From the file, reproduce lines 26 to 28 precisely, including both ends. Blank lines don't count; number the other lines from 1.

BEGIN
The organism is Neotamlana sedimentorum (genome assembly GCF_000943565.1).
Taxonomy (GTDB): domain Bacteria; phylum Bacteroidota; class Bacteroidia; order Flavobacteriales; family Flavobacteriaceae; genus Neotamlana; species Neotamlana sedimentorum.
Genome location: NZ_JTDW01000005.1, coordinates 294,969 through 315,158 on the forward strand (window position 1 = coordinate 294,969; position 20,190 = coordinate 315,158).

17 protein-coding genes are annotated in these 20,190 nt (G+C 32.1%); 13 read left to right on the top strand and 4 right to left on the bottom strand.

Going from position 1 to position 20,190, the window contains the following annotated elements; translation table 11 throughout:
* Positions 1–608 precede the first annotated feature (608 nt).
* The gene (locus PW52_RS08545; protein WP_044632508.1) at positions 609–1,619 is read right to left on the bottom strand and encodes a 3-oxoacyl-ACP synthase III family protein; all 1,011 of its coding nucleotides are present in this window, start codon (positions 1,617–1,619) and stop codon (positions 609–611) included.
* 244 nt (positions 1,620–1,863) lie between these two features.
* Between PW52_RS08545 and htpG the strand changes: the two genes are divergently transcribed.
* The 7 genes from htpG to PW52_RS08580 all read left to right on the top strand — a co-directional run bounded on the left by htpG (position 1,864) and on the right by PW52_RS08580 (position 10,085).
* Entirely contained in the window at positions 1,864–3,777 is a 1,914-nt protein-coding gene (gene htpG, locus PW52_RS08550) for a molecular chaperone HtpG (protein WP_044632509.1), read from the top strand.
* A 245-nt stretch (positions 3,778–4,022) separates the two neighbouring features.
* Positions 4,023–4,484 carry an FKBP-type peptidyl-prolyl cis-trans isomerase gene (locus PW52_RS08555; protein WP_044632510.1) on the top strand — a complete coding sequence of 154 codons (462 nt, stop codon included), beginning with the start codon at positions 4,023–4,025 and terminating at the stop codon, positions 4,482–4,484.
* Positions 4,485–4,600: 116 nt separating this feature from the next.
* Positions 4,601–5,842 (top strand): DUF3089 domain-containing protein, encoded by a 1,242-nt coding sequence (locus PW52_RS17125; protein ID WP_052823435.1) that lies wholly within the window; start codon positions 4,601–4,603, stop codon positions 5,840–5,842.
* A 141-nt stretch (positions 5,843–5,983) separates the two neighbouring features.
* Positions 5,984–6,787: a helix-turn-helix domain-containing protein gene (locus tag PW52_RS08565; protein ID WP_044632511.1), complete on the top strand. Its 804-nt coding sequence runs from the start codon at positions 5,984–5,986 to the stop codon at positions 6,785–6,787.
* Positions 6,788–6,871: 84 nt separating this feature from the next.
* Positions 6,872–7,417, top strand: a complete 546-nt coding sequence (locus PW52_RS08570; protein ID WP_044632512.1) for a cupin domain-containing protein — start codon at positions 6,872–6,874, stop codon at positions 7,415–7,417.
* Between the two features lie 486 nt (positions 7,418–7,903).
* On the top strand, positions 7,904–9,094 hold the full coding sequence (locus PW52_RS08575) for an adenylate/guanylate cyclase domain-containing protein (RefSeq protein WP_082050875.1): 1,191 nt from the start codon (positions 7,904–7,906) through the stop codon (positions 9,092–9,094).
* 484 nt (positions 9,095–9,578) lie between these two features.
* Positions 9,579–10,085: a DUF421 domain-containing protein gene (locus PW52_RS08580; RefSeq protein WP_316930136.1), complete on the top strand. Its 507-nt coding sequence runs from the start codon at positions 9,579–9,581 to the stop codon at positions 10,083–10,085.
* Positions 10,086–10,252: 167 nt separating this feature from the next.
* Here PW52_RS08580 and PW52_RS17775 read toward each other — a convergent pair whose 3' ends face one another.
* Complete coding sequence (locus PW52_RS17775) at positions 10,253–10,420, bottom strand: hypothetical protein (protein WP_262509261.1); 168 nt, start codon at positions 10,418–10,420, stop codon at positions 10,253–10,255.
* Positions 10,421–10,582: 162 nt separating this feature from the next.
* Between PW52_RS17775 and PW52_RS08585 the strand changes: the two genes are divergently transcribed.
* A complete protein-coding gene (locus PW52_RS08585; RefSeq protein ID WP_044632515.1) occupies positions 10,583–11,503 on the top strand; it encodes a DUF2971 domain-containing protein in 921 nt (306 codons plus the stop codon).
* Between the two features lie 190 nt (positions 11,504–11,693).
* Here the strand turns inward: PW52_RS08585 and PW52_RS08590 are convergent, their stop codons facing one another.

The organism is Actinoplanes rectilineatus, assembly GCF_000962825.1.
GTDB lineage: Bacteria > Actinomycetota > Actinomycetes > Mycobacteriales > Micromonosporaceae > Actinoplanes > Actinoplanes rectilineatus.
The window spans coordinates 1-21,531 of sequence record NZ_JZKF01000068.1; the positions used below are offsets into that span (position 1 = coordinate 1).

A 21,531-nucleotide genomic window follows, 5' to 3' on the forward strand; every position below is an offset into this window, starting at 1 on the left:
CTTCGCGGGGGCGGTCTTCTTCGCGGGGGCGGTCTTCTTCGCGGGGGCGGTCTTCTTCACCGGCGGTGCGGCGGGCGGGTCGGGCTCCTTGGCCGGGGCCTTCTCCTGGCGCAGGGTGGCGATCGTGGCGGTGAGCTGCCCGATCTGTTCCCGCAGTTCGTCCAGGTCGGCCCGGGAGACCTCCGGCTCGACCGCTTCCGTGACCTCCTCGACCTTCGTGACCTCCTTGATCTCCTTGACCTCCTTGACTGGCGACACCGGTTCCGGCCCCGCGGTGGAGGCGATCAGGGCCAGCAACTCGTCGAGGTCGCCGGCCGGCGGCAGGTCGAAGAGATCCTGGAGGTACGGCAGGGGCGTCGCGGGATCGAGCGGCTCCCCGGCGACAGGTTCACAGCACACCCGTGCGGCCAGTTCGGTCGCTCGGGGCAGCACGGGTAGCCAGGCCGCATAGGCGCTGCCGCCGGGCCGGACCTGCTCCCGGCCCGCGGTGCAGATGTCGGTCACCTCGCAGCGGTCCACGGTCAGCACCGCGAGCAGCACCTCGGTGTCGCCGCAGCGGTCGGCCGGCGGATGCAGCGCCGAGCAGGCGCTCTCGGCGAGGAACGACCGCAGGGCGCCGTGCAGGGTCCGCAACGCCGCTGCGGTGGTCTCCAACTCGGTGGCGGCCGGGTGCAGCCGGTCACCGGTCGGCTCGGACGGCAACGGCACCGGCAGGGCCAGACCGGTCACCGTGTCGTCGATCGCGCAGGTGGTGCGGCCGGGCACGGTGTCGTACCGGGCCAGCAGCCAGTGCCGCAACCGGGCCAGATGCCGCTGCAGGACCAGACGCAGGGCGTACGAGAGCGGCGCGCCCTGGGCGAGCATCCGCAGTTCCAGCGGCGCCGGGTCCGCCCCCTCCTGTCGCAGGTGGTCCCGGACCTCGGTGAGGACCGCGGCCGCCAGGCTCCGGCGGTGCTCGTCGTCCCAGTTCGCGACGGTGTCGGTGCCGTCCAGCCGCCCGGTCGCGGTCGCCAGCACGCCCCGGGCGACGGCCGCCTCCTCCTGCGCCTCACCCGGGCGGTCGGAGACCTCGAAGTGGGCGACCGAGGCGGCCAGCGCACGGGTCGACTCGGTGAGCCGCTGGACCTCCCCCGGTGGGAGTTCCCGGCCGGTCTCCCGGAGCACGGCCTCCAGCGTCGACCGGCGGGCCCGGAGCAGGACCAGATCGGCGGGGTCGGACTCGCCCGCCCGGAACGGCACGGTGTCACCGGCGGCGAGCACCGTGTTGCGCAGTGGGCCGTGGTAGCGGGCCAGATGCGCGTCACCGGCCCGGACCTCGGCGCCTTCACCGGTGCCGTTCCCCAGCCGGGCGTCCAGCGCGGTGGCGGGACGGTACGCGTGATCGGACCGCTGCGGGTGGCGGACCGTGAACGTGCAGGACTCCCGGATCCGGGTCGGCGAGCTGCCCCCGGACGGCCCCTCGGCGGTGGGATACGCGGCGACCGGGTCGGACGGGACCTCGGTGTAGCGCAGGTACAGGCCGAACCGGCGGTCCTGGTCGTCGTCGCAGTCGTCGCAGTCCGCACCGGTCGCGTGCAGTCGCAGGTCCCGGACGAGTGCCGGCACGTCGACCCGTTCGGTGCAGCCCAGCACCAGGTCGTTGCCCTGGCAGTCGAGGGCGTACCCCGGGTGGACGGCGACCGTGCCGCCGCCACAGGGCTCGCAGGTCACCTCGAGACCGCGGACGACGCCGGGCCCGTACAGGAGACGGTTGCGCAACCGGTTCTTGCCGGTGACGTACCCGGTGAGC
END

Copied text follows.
* Complete coding sequence (locus PW52_RS17775) at positions 10,253–10,420, bottom strand: hypothetical protein (protein WP_262509261.1); 168 nt, start codon at positions 10,418–10,420, stop codon at positions 10,253–10,255.
* Positions 10,421–10,582: 162 nt separating this feature from the next.
* Between PW52_RS17775 and PW52_RS08585 the strand changes: the two genes are divergently transcribed.